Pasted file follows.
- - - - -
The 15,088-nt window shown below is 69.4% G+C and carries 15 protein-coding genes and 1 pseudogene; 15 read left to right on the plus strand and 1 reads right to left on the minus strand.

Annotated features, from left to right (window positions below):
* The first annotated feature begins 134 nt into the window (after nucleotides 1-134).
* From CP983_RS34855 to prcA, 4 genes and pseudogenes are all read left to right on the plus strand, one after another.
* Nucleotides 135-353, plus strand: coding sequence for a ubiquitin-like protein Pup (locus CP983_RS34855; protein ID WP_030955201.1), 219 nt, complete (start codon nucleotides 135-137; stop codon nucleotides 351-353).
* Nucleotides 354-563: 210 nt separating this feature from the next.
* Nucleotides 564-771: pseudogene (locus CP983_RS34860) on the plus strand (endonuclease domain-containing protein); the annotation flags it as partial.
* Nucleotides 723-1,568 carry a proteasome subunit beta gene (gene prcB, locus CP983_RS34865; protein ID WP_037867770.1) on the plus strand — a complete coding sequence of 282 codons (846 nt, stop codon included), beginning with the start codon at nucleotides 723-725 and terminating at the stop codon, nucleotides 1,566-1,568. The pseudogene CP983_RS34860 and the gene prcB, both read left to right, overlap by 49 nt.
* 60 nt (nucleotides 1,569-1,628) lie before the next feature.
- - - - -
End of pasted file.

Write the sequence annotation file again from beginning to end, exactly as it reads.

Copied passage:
The 15,088-nt window shown below is 69.4% G+C and carries 15 protein-coding genes and 1 pseudogene; 15 read left to right on the plus strand and 1 reads right to left on the minus strand.

Annotated features, from left to right (window positions below):
* The first annotated feature begins 134 nt into the window (after nucleotides 1-134).
* From CP983_RS34855 to prcA, 4 genes and pseudogenes are all read left to right on the plus strand, one after another.
* Nucleotides 135-353, plus strand: coding sequence for a ubiquitin-like protein Pup (locus CP983_RS34855; protein ID WP_030955201.1), 219 nt, complete (start codon nucleotides 135-137; stop codon nucleotides 351-353).
* Nucleotides 354-563: 210 nt separating this feature from the next.
* Nucleotides 564-771: pseudogene (locus CP983_RS34860) on the plus strand (endonuclease domain-containing protein); the annotation flags it as partial.
* Nucleotides 723-1,568 carry a proteasome subunit beta gene (gene prcB, locus CP983_RS34865; protein ID WP_037867770.1) on the plus strand — a complete coding sequence of 282 codons (846 nt, stop codon included), beginning with the start codon at nucleotides 723-725 and terminating at the stop codon, nucleotides 1,566-1,568. The pseudogene CP983_RS34860 and the gene prcB, both read left to right, overlap by 49 nt.
* 60 nt (nucleotides 1,569-1,628) lie before the next feature.